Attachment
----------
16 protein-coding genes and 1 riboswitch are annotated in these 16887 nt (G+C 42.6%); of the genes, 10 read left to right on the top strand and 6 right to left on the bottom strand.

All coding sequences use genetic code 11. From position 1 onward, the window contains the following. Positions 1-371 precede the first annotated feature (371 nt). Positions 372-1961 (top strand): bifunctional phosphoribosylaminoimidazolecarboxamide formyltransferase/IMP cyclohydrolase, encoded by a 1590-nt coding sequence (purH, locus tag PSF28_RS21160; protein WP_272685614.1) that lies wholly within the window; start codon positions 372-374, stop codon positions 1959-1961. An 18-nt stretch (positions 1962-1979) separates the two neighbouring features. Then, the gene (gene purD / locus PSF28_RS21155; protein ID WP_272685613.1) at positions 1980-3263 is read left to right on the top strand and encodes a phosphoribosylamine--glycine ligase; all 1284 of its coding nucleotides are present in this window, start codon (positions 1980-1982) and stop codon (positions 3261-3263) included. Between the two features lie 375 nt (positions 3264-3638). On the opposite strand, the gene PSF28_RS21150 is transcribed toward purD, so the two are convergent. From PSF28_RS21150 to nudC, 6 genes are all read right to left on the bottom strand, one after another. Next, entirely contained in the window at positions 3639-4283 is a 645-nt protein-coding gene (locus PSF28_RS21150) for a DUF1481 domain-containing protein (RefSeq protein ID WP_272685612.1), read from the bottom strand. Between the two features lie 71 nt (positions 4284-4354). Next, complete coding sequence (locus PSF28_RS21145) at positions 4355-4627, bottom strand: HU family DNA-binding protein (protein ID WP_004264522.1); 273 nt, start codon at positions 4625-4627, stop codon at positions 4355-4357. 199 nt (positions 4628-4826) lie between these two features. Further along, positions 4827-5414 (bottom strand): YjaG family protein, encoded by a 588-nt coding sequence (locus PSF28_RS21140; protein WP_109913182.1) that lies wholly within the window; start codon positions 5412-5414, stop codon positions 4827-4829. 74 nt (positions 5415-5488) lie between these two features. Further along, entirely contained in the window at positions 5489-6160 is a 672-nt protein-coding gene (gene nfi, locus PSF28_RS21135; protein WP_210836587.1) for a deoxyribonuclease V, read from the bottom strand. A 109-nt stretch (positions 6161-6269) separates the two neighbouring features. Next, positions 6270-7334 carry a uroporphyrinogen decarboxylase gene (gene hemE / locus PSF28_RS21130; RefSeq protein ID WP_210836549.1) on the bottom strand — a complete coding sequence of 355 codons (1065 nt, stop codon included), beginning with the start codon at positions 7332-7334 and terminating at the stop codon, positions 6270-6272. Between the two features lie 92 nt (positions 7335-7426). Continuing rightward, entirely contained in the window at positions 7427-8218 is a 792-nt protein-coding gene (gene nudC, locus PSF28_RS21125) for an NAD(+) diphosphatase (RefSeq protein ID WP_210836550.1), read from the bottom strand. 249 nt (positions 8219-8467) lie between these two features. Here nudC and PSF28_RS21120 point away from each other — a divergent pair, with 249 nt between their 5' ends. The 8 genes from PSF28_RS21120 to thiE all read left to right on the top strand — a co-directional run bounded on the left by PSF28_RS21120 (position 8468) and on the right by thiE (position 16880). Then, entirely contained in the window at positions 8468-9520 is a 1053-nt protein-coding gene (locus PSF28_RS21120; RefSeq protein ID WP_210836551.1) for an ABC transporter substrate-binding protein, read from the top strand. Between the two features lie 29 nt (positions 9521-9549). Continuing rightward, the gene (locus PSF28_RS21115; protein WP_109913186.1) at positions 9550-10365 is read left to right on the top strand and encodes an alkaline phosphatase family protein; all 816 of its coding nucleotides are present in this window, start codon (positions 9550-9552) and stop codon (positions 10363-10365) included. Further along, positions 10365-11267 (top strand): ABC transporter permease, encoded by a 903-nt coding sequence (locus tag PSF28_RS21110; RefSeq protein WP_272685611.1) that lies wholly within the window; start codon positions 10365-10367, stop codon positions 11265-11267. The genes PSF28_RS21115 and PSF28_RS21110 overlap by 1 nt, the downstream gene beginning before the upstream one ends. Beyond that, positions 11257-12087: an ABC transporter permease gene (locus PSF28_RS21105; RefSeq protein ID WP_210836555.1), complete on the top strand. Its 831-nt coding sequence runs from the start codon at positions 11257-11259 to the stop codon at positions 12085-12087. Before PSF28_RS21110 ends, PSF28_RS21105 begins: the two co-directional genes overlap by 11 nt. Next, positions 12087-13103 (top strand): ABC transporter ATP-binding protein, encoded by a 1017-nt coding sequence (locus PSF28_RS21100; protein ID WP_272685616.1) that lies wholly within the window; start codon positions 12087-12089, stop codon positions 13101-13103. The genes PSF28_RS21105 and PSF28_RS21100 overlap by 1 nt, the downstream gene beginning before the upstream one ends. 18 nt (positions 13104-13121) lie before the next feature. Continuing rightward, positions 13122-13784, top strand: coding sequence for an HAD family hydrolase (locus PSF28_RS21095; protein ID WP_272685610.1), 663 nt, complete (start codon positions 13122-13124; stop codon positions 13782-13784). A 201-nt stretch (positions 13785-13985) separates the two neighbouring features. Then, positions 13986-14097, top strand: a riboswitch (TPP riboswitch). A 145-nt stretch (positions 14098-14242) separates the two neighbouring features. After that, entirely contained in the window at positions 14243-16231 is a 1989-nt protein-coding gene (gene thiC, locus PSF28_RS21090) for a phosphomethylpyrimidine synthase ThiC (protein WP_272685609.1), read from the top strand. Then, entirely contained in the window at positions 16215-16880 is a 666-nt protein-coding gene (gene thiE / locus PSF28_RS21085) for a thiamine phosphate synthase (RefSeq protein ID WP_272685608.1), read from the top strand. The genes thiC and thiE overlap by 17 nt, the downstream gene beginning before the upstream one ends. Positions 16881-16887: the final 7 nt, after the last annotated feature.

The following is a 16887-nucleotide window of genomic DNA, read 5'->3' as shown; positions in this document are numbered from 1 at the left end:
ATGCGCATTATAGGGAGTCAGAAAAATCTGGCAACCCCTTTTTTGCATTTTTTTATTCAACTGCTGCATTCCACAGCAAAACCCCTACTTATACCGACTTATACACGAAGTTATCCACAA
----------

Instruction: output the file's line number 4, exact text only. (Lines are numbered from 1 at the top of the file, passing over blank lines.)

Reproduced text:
ATGCGCATTATAGGGAGTCAGAAAAATCTGGCAACCCCTTTTTTGCATTTTTTTATTCAACTGCTGCATTCCACAGCAAAACCCCTACTTATACCGACTTATACACGAAGTTATCCACAA